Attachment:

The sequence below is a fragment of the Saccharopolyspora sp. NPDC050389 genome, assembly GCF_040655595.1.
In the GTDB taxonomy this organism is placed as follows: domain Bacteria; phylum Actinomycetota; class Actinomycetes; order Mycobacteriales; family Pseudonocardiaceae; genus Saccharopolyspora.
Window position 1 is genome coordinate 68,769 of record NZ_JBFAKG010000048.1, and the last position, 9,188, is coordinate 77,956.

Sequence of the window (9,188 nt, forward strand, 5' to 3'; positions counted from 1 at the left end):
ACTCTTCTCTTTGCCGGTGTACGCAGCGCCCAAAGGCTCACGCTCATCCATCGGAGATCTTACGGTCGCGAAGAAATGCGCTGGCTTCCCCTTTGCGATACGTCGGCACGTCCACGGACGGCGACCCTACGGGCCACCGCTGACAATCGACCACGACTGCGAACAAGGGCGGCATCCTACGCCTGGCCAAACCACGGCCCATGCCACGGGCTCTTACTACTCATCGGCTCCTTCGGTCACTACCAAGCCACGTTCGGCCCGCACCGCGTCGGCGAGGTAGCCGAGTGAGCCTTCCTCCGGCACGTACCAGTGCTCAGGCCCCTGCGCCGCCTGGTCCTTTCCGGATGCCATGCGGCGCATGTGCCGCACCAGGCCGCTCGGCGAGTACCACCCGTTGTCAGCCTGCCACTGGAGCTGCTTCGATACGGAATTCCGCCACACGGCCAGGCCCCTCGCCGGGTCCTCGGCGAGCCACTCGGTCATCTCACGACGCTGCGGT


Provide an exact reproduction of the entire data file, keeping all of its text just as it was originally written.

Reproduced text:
The sequence below is a fragment of the Saccharopolyspora sp. NPDC050389 genome, assembly GCF_040655595.1.
In the GTDB taxonomy this organism is placed as follows: domain Bacteria; phylum Actinomycetota; class Actinomycetes; order Mycobacteriales; family Pseudonocardiaceae; genus Saccharopolyspora.
Window position 1 is genome coordinate 68,769 of record NZ_JBFAKG010000048.1, and the last position, 9,188, is coordinate 77,956.

Sequence of the window (9,188 nt, forward strand, 5' to 3'; positions counted from 1 at the left end):
ACTCTTCTCTTTGCCGGTGTACGCAGCGCCCAAAGGCTCACGCTCATCCATCGGAGATCTTACGGTCGCGAAGAAATGCGCTGGCTTCCCCTTTGCGATACGTCGGCACGTCCACGGACGGCGACCCTACGGGCCACCGCTGACAATCGACCACGACTGCGAACAAGGGCGGCATCCTACGCCTGGCCAAACCACGGCCCATGCCACGGGCTCTTACTACTCATCGGCTCCTTCGGTCACTACCAAGCCACGTTCGGCCCGCACCGCGTCGGCGAGGTAGCCGAGTGAGCCTTCCTCCGGCACGTACCAGTGCTCAGGCCCCTGCGCCGCCTGGTCCTTTCCGGATGCCATGCGGCGCATGTGCCGCACCAGGCCGCTCGGCGAGTACCACCCGTTGTCAGCCTGCCACTGGAGCTGCTTCGATACGGAATTCCGCCACACGGCCAGGCCCCTCGCCGGGTCCTCGGCGAGCCACTCGGTCATCTCACGACGCTGCGGT